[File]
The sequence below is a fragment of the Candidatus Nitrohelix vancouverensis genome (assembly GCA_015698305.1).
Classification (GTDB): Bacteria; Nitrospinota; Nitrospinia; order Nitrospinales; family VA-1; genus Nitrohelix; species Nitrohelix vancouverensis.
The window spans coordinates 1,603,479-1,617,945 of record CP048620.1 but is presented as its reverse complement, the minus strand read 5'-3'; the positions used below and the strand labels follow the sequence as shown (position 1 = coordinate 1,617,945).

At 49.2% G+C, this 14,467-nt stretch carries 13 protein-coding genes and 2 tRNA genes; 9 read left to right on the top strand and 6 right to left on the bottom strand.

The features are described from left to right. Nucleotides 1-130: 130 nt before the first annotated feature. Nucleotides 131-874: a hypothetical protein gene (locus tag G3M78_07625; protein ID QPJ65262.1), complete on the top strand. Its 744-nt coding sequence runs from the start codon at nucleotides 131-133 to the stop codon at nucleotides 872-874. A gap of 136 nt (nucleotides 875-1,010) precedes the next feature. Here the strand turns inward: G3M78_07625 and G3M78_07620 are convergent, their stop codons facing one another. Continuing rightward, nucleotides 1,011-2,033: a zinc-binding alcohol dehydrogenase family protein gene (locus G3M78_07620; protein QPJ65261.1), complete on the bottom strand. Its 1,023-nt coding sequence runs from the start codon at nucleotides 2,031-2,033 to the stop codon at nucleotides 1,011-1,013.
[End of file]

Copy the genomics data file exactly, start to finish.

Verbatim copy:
The sequence below is a fragment of the Candidatus Nitrohelix vancouverensis genome (assembly GCA_015698305.1).
Classification (GTDB): Bacteria; Nitrospinota; Nitrospinia; order Nitrospinales; family VA-1; genus Nitrohelix; species Nitrohelix vancouverensis.
The window spans coordinates 1,603,479-1,617,945 of record CP048620.1 but is presented as its reverse complement, the minus strand read 5'-3'; the positions used below and the strand labels follow the sequence as shown (position 1 = coordinate 1,617,945).

At 49.2% G+C, this 14,467-nt stretch carries 13 protein-coding genes and 2 tRNA genes; 9 read left to right on the top strand and 6 right to left on the bottom strand.

The features are described from left to right. Nucleotides 1-130: 130 nt before the first annotated feature. Nucleotides 131-874: a hypothetical protein gene (locus tag G3M78_07625; protein ID QPJ65262.1), complete on the top strand. Its 744-nt coding sequence runs from the start codon at nucleotides 131-133 to the stop codon at nucleotides 872-874. A gap of 136 nt (nucleotides 875-1,010) precedes the next feature. Here the strand turns inward: G3M78_07625 and G3M78_07620 are convergent, their stop codons facing one another. Continuing rightward, nucleotides 1,011-2,033: a zinc-binding alcohol dehydrogenase family protein gene (locus G3M78_07620; protein QPJ65261.1), complete on the bottom strand. Its 1,023-nt coding sequence runs from the start codon at nucleotides 2,031-2,033 to the stop codon at nucleotides 1,011-1,013.